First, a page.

Friday, June 27, 2008

New Columbia University Press website for Hegel's Political Philosophy

Needless to say, I would be very interested to hear what readers think of the book if you have any comments.

Monday, June 16, 2008

The Queen's honours

It is that time of year again for the Queen's honours list. This year's list is little different from past lists, with no one receiving awards for services in academic law, philosophy or politics. There is some good news, however, for those of us in Newcastle as the former Vice Chancellor of the University of Newcastle, Christopher Richard Watkin Edwards, has been knighted (more details here).

Monday, June 09, 2008

Why 42 days?

PM Gordon Brown's Government wants to pass a bill that would permit the police to detain terrorism suspects for up to 42 days without being formally charged. At present, terrorism suspects can only be detained for up to 28 days.

Why a change to 42 days?

First, we have learned that the security forces have not requested 42 days. If 42 days is necessary to protect the country from any terrorist threat, then it is curious that MI5 has not felt this threat --- a threat they monitor --- requires a change in the law. It then appears implausible to believe a change in the law is necessary to help bolster the country's security when those who hold the expertise in the area clearly deny this.

Secondly, the former Attorney General, Lord Goldsmith, opposes the bill. When the guy who thought the Iraq war might be justified does not think this bill can be justified, it may be another reason to be suspicious.

Thirdly, we know that the Crown Prosecution Service (CPS) has also not requested a change. This is especially curious, as it is they that would be responsible for prosecuting all cases. If they do not believe that they need 42 days, then why does the Government think differently . . . ?

My own suspicions is that Brown is overly desperate to get some good news. Detaining without charge terrorist suspects for 42 days is unnecessary and there is no evidence to suggest it will become necessary: in fact, the Home Secretary claims we should pass the bill now precisely because it is not necessary (as it might possibly become necessary at some undisclosed time in the future). However, many people do not feel too strongly about supporting terrorist suspects these days and Brown may be able to claim he is "tougher" on terrorism than his critics, however false his justifications for his position. What is more, given how poorly his tenure has gone thus far, many Labour MP's may well be pressured in supporting this ill-thought legislation simply to show their support for him in the wave of constant bad press. (Of course, voting for a bad bill because you feel sorry for the fellow who proposed it is a very poor reason to vote for it.)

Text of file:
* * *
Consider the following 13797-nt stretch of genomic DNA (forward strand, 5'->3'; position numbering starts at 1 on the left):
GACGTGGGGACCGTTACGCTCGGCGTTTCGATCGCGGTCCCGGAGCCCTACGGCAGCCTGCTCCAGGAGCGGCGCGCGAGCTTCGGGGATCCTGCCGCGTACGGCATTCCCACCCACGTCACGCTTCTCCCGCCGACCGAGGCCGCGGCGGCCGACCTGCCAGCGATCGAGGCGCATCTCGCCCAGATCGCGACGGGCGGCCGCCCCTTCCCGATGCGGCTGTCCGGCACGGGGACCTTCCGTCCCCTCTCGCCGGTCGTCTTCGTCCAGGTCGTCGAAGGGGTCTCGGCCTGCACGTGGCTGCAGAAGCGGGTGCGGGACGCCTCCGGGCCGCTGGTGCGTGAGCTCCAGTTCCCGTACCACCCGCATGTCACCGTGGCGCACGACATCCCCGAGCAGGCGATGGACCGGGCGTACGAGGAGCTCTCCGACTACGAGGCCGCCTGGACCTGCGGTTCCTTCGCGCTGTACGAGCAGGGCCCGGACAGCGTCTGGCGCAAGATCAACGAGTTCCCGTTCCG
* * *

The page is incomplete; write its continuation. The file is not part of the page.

Finally, I highly recommend that readers read meditations71 and its terrific post on this topic, not least its reminding us that perhaps the true reason for "42" days is that "42" is the answer to the question of "what is the meaning of life?" (in Douglas Adams's The Hitchhiker's Guide to the Galaxy).

UPDATE 1: Please see Martin O'Neill's excellent post at the New Statesman.

UPDATE 2: More on 42 days with meditations71 here.

UPDATE 3: Conservative MP David Davis has left his seat, forcing a by-election that will be centred on this bill. Or so Davis hopes . . .